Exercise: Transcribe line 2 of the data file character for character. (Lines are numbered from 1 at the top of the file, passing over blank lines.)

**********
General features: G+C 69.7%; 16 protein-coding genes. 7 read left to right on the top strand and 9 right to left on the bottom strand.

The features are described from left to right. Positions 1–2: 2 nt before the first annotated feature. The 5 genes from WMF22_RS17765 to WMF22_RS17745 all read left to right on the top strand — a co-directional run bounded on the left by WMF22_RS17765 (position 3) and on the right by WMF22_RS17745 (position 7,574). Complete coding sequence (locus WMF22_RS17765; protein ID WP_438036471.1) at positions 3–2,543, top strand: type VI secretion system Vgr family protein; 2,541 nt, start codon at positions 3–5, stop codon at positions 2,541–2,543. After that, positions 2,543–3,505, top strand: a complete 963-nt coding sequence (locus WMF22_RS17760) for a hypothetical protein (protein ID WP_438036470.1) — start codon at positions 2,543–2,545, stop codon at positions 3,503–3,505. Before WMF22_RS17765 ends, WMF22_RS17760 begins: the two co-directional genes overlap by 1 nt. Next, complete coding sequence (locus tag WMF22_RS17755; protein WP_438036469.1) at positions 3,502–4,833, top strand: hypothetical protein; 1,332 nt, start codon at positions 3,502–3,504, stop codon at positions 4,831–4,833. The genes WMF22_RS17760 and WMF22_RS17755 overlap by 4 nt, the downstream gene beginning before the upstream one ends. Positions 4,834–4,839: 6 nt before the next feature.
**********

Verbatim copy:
The features are described from left to right. Positions 1–2: 2 nt before the first annotated feature. The 5 genes from WMF22_RS17765 to WMF22_RS17745 all read left to right on the top strand — a co-directional run bounded on the left by WMF22_RS17765 (position 3) and on the right by WMF22_RS17745 (position 7,574). Complete coding sequence (locus WMF22_RS17765; protein ID WP_438036471.1) at positions 3–2,543, top strand: type VI secretion system Vgr family protein; 2,541 nt, start codon at positions 3–5, stop codon at positions 2,541–2,543. After that, positions 2,543–3,505, top strand: a complete 963-nt coding sequence (locus WMF22_RS17760) for a hypothetical protein (protein ID WP_438036470.1) — start codon at positions 2,543–2,545, stop codon at positions 3,503–3,505. Before WMF22_RS17765 ends, WMF22_RS17760 begins: the two co-directional genes overlap by 1 nt. Next, complete coding sequence (locus tag WMF22_RS17755; protein WP_438036469.1) at positions 3,502–4,833, top strand: hypothetical protein; 1,332 nt, start codon at positions 3,502–3,504, stop codon at positions 4,831–4,833. The genes WMF22_RS17760 and WMF22_RS17755 overlap by 4 nt, the downstream gene beginning before the upstream one ends. Positions 4,834–4,839: 6 nt before the next feature.